Then suddenly, it hit me. I had a friend. She may have only been a dog, but she was my companion, and a good one at that. That was something to live for, right? There are so many instances where dogs have saved their owners from carbon monoxide poisoning, house fires, heart attacks, and, in my case, suicide, and Cocoa was there for me just like all the pets from those stories. She gave me hope that there was a reason for all of this turmoil. I immediately gave up any additional thoughts of taking my life, grabbed Cocoa around her strong, furry neck, and cried until I had no more tears left to cry. When I pulled away her fur was darkened by my tears, and she licked away the dried tear-salt from my face, leaving a gooey residue on my cheeks left behind from her saliva. Some people find that sickening, but I’ve never minded. Shortly after, I made a pact with myself to do my best to stop lying and never end up sitting alone in my bathroom wielding a knife pointed at my wrists. I knew that I was headed for a very grueling, lengthy part of my life, but I had something to live for which made it all worth my while.

* * * *
Ten years and very few lies later, I am now in a much healthier state of mind. I picked up therapeutic journaling which even today helps me through tough emotional times. I have also added writing short stories and novels to my list of hobbies. There are still kinks in my life that need to be ironed out, but none of them are life-threatening, and I have my whole life ahead of me to fix those problems. The relationship between my mother and me is still in recuperation, but we’re much closer to our goal of one hundred percent trust. Cocoa is twelve years old, and her health is exponentially declining. For a larger dog, she has lived an extremely long time, and my family and I have been blessed to have been around her for so long. She has many fatty lypomas all over her body, and we also believe her to be suffering from cancer and hip dysplasia. Her sight and hearing are impaired as well. At this point, it’s just a waiting game. We don’t expect her to be with us after the next few weeks, and our only hope is that she passes away peacefully in her sleep. When she does leave us, I am not sure how I will react. I have never dealt with the death of anyone that was extremely close to me, so this will be a new, heart-rending experience that I suppose I will never forget. I have tried to prepare myself as best as I could for her death, but I have a feeling that I will never be fully prepared. The only thing I can do is be at her side as often as I can just like she was at mine. I can do at least that much.END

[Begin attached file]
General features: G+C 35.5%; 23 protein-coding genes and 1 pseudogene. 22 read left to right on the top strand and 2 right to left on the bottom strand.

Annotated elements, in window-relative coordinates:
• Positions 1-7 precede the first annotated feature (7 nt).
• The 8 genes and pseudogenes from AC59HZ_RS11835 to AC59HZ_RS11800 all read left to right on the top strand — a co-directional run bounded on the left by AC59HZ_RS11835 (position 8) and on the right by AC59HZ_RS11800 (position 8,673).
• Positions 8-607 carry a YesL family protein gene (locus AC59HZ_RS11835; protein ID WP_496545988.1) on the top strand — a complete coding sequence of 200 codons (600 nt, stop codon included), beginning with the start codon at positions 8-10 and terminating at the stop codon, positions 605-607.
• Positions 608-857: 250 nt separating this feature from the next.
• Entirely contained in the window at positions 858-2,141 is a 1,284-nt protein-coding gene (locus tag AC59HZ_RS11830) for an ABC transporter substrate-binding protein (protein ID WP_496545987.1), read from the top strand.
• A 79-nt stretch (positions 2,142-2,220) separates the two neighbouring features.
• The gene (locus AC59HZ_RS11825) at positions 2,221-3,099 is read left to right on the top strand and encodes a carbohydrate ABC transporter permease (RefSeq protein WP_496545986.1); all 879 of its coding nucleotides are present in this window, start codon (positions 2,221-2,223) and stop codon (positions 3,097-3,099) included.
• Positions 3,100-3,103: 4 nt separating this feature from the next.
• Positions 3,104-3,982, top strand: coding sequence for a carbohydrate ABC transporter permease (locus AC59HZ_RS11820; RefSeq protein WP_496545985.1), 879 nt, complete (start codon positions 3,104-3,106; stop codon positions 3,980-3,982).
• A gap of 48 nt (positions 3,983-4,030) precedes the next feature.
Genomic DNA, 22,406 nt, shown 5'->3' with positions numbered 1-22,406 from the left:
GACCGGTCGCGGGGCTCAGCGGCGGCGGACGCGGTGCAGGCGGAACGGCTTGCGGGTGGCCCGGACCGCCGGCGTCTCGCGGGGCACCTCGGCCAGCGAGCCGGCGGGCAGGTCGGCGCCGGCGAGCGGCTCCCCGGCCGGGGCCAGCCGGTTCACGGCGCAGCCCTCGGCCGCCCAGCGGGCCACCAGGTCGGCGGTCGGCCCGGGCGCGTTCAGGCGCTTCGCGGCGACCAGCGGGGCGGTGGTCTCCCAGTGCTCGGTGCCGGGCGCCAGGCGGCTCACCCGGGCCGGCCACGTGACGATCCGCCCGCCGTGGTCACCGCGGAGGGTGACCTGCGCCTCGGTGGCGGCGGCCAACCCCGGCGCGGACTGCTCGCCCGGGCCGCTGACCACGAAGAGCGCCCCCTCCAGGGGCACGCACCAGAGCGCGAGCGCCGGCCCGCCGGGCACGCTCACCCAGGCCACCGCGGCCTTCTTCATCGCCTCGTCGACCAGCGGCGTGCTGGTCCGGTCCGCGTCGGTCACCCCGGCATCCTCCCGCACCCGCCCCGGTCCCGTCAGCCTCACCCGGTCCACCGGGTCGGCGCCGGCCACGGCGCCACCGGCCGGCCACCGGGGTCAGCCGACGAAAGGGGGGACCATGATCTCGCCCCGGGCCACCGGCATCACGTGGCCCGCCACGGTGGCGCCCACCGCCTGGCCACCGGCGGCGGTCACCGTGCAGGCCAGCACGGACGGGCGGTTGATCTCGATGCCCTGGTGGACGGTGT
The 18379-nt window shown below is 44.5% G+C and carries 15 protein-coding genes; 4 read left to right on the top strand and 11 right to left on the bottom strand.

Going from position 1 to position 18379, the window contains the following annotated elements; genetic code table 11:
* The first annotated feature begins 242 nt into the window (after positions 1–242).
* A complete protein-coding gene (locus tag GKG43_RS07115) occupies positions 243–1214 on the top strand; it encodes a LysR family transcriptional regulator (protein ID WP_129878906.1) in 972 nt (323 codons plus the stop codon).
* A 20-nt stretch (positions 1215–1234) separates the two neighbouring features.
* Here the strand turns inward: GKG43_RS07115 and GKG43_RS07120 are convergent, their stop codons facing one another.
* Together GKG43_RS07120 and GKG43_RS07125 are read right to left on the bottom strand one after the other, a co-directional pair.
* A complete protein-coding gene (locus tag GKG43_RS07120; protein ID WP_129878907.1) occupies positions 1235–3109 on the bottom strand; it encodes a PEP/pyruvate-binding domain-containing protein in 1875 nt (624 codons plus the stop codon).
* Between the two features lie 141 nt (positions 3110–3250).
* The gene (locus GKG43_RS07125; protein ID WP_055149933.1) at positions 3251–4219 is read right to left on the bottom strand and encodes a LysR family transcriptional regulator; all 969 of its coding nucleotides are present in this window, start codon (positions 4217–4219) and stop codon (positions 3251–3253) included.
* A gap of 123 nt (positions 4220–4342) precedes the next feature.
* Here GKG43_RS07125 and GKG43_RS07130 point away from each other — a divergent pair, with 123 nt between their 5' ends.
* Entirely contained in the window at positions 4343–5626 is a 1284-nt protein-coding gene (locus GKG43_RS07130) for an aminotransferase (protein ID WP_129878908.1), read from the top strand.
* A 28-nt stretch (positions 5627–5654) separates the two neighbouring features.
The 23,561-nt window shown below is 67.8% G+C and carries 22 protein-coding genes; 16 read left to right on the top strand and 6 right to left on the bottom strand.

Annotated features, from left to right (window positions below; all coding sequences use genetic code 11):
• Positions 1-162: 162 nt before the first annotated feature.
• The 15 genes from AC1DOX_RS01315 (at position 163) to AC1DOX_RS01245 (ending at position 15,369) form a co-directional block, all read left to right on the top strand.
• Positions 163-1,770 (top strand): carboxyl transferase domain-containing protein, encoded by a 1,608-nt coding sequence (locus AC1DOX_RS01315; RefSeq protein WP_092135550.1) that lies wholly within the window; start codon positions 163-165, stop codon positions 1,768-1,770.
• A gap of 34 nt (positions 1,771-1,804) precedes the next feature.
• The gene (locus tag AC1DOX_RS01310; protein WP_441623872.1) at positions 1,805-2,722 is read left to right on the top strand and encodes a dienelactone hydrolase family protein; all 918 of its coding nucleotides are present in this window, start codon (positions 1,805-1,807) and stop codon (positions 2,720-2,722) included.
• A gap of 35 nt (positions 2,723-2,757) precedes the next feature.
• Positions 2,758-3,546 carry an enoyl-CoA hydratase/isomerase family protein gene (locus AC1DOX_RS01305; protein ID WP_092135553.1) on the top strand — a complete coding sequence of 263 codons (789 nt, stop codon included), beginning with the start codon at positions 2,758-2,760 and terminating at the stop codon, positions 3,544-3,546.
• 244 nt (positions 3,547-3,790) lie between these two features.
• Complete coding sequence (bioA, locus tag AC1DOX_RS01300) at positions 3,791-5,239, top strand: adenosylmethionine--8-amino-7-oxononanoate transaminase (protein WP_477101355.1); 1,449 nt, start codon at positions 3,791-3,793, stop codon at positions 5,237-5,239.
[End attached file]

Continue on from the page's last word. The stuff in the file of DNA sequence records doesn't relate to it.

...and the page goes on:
So, that was that. :) Good ol' English. :)

I'm afraid, though, that it's time for Stefanie to go to
Bedfordshire. I have class tomorrow at 9am. BLAH. Whatever. It's piano. No big deal. I just have to run the scales like crazy, because I can't, for the life of me, get my thumb NOT to transfer to the D nat. Awesome. Au revoir.


PS Oh, I started my diet yesterday, and so far I've stuck with it. All yesterday and all today.
Go Stef!! :) Hopefully I won't be a fat-ass anymore. heh


Anonymous said…
I enjoyed this post very much. I got caught up in your story as if I were there with you.
I'm sorry, but you just reminded me about brownies and now I want to eat one.
Amazingly poignant, I loved every word. Oddly I too was there with a knife in the bathroom with the grown up plan that a 7th grader can't comprehend how horrid it is. Maybe that's why I was touched by this post. Anyway thanks for the great read.
Shefali said…
Wow that's great writing!